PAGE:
Example # 2: Because of the DH, it is now possible for a really good hitter to earn his way into the Hall of Fame over a career in which he never plays a single defensive pitch in the field. As more of these types now emerge as possibilities over time, the more the probabilities ascend that some of us will live to see this one happen in our lifetimes.

Example # 3: This last one’s hope of ever happening only lives on as a technical possibility. With the recent change that allows a batter to take first base by a wave of the umpire’s hand, it is possible that some new player may come along at any time and have one of those “Eddie Gaedel Single Time At Bat Careers” in which he reaches base on an intentional walk, thus becoming the first player in history to be recorded as a legitimate former major leaguer, but one who never saw a pitched ball on offense or defense.

Ouch! That’s enough for one day!

____________________

Bill McCurdy

Principal Writer, Editor, Publisher

The Pecan Park Eagle

 

Thru July 18, 2017: Top 10 AL Batting Averages

July 19, 2017

 

 

February 1909: “EXTRA! ~ EXTRA!
READ-ALL-ABOUT-IT!
CHANCE SAYS CUBS TO WIN AGAIN IN 1909!
ALL SEASON! – GET YOUR DAILY BATTING AVERAGES HERE!”

 

According to ESPN, here’s the list of the qualifying Top Ten American League hitters by Batting Average for games played through the date indicated in this column title.Because of our interest in Jose Altuve and a handful of others that may have a shot at this still auspicious annual hitting accomplishment, The Pecan Park Eagle will try to present an up-to-date picture of this race as often as possible for the rest of the season – in addition to our other presentations. We regret that Carlos Correa will almost certainly lose his opportunity to qualify for any chance at the title because of the lost times at bat that are going to start piling up during his time on the DL, but, sadly, that’s how this old game works over the long season of even the most promising careers. A few other things in life work out the same way, even for those who’ve never picked up a baseball – or even heard of one.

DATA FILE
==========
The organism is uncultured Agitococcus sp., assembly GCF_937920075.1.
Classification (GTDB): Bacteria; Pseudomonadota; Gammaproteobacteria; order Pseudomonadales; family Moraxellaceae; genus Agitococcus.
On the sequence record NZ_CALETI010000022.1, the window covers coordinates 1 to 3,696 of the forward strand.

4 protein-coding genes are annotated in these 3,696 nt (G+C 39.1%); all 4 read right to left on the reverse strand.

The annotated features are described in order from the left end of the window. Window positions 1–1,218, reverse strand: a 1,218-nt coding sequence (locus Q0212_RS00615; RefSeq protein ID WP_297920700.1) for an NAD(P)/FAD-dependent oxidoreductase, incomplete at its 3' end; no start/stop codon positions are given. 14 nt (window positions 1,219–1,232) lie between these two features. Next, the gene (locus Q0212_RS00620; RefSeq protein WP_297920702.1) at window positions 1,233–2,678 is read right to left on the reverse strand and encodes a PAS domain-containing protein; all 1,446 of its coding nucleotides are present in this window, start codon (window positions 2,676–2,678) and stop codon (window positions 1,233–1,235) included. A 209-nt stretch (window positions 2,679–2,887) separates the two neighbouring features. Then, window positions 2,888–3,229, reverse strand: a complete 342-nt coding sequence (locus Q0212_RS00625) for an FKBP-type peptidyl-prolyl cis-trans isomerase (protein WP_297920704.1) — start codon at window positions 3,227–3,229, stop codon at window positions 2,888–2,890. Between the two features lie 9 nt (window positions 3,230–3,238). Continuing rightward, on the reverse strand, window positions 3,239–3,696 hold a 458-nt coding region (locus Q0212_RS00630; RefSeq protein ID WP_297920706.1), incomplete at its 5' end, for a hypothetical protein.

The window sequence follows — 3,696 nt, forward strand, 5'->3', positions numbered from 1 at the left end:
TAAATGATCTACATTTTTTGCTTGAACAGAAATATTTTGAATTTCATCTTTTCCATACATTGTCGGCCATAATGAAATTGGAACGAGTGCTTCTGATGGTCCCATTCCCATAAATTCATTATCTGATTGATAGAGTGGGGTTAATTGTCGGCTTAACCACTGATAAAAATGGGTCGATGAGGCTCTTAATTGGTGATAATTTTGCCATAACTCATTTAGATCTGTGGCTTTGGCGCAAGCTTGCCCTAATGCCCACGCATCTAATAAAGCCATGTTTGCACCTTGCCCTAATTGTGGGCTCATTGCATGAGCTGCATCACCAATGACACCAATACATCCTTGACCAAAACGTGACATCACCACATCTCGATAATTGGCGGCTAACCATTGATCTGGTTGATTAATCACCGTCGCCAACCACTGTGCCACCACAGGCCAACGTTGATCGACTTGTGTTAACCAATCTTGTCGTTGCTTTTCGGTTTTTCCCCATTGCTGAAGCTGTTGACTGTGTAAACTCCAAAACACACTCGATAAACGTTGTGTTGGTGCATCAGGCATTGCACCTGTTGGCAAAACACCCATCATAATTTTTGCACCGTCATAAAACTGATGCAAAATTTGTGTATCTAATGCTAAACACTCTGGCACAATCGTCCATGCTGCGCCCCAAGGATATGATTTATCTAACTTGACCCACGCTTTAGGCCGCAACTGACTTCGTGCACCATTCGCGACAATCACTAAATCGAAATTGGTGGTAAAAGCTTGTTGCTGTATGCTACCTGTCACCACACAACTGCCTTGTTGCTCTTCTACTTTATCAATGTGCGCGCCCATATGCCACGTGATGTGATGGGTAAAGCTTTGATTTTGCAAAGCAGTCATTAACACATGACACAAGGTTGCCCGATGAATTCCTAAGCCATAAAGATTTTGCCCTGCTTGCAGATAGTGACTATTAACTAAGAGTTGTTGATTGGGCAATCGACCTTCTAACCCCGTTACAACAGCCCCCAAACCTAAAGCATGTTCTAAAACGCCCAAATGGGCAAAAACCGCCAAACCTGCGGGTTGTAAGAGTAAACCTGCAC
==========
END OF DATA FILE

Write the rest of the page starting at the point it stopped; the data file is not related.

For further information on the longer list and other stats, check out the ESPN link for yourselves. It’s usually up-to-date by the mornings following each date of games played:

http://www.espn.com/mlb/stats/batting/_/sort/avg/league/al/year/2017/seasontype/2

TOP 10 AL HITTERS FOR AVERAGE

Through Games of Tuesday, July 18, 2017:

# PLAYER TEAM AB H 2B 3B HR AVE.
1 Jose Altuve HOU 356 125 27 2 14 .351
2 Jean Segura SEA 276 95 18 0 6 .344
3 Jose Rameriz CLE 348 112 29 5 17 .322
4 Ben Gamel SEA 275 88 16 2 4 .320
5 Carlos Correa HOU 325 104 18 1 20 .320
6 Avisail Garcia CWS 316 100 17 3 13 .316
7 Eric Hosmer KC 353 111 20 1 13 .314
8 Aaron Judge NYY 326 102 13 3 30 .313
9 Starlin Castro NYY 304 94 14 1 12 .309
10 Corey Dickerson TB 364 112 26 3 17 .308

Astro Notes: Jose Altuve used another 3-hit game to reclaim the AL BA lead from Seattle’s Jean Segura in their clubs’ second series game against each other in Houston. Carlos Correa at .320 still owns the #5 spot for now, while Josh Reddick (#12, .306) and George Springer (#14, .304) hang in there with chances to move up on a hot streak or two. Marwin Gonzalez‘s current .310 would be good enough for the #9 spot here, but apparently he needs a few more AB’s to qualify. With Correa’s long absence now upon us, those extra times at bat for Marwin are sure to come, if he also can stay healthy. – Yulie Gurriel (#18, .295) got a brief squint of .300 from the .299 ledge earlier this week, but he then slipped back a mite. He’s still a good bet to make .300 before this battle is done. He hits smart and he hits hard. I really like the guy.

(I used to love reading this kind of stuff in both The Sporting News and the Post WWII Houston Post. Now I’m finding that I enjoy doing these kinds of pieces too. Hope you get something enjoyable out of it too.)

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Bill McCurdy